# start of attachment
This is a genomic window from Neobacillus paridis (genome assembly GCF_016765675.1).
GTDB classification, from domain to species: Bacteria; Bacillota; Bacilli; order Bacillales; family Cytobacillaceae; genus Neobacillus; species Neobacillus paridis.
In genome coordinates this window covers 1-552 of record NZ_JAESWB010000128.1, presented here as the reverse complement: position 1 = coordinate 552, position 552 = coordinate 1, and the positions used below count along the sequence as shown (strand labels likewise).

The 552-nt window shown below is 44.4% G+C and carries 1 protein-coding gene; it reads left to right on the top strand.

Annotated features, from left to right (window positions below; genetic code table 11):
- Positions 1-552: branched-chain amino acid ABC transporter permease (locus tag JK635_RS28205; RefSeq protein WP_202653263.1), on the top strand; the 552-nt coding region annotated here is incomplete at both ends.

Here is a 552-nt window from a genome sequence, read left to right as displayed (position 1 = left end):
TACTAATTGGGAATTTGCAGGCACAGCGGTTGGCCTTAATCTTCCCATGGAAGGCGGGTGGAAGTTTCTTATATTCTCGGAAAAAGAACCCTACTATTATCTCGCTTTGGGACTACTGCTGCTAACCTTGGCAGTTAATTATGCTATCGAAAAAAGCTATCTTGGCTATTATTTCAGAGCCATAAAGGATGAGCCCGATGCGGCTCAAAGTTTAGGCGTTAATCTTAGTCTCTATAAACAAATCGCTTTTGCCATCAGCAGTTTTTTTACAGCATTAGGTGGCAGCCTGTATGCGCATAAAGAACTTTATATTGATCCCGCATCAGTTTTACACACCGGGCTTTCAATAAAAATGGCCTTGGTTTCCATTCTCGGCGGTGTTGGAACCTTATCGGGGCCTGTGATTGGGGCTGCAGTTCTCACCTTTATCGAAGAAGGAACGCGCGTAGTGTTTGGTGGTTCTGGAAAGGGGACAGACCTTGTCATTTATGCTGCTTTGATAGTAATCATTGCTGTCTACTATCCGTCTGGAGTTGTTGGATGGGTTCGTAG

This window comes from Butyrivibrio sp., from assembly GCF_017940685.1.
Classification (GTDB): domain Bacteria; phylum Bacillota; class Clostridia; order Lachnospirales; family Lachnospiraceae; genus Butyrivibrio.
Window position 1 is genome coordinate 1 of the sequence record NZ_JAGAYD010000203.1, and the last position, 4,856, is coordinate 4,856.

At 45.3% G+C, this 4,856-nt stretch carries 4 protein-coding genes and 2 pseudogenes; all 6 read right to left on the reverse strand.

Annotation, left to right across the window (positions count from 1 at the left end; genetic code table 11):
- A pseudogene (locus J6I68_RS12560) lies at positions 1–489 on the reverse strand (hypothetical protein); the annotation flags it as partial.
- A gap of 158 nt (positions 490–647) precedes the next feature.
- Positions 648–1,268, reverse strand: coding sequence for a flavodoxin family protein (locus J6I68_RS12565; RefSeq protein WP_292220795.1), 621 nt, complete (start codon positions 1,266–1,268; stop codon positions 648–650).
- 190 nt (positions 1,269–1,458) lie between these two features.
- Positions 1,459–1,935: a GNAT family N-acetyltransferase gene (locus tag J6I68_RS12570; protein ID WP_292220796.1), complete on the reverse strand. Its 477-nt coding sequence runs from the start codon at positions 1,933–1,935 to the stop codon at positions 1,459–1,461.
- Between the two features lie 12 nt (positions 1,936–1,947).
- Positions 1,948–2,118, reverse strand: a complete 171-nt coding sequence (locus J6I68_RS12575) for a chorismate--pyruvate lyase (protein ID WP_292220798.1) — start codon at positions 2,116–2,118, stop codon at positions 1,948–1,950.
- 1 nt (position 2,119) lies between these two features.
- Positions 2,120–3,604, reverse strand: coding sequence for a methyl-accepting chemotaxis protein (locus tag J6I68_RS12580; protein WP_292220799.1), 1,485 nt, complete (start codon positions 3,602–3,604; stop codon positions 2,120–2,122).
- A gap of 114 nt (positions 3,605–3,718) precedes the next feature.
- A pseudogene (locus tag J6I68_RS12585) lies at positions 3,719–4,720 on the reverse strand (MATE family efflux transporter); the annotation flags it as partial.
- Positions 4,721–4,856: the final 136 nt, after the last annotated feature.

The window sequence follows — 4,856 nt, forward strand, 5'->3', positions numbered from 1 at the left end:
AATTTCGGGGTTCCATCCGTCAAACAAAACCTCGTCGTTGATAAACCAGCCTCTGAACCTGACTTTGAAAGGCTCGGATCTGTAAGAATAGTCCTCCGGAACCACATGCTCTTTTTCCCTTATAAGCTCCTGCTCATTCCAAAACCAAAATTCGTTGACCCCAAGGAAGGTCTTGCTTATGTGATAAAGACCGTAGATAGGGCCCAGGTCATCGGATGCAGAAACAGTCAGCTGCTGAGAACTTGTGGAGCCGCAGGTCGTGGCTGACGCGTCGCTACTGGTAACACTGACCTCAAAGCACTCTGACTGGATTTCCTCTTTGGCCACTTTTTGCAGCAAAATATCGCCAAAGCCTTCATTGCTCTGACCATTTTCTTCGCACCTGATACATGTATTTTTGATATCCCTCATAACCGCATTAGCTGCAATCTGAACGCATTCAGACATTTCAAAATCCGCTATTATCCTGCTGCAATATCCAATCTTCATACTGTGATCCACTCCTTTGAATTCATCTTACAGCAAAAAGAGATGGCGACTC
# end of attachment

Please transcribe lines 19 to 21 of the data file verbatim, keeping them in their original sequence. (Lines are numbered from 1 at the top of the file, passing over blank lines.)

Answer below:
- Between the two features lie 12 nt (positions 1,936–1,947).
- Positions 1,948–2,118, reverse strand: a complete 171-nt coding sequence (locus J6I68_RS12575) for a chorismate--pyruvate lyase (protein ID WP_292220798.1) — start codon at positions 2,116–2,118, stop codon at positions 1,948–1,950.
- 1 nt (position 2,119) lies between these two features.